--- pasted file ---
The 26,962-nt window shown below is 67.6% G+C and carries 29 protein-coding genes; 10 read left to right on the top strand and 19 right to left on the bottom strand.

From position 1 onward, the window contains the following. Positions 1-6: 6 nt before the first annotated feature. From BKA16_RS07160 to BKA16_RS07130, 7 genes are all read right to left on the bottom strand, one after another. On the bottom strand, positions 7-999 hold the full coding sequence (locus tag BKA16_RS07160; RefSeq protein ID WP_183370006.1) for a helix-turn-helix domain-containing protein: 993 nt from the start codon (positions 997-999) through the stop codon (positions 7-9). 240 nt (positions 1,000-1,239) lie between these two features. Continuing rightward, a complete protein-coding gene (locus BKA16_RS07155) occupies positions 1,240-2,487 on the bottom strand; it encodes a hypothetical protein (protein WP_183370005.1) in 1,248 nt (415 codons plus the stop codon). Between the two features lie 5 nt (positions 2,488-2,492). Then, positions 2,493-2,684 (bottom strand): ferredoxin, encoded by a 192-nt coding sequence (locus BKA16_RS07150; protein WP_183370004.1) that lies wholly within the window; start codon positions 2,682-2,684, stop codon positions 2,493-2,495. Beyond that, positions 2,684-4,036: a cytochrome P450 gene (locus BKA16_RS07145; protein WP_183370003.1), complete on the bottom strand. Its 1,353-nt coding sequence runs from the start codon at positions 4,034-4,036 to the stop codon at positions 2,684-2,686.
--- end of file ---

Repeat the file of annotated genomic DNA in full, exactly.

The 26,962-nt window shown below is 67.6% G+C and carries 29 protein-coding genes; 10 read left to right on the top strand and 19 right to left on the bottom strand.

From position 1 onward, the window contains the following. Positions 1-6: 6 nt before the first annotated feature. From BKA16_RS07160 to BKA16_RS07130, 7 genes are all read right to left on the bottom strand, one after another. On the bottom strand, positions 7-999 hold the full coding sequence (locus tag BKA16_RS07160; RefSeq protein ID WP_183370006.1) for a helix-turn-helix domain-containing protein: 993 nt from the start codon (positions 997-999) through the stop codon (positions 7-9). 240 nt (positions 1,000-1,239) lie between these two features. Continuing rightward, a complete protein-coding gene (locus BKA16_RS07155) occupies positions 1,240-2,487 on the bottom strand; it encodes a hypothetical protein (protein WP_183370005.1) in 1,248 nt (415 codons plus the stop codon). Between the two features lie 5 nt (positions 2,488-2,492). Then, positions 2,493-2,684 (bottom strand): ferredoxin, encoded by a 192-nt coding sequence (locus BKA16_RS07150; protein WP_183370004.1) that lies wholly within the window; start codon positions 2,682-2,684, stop codon positions 2,493-2,495. Beyond that, positions 2,684-4,036: a cytochrome P450 gene (locus BKA16_RS07145; protein WP_183370003.1), complete on the bottom strand. Its 1,353-nt coding sequence runs from the start codon at positions 4,034-4,036 to the stop codon at positions 2,684-2,686.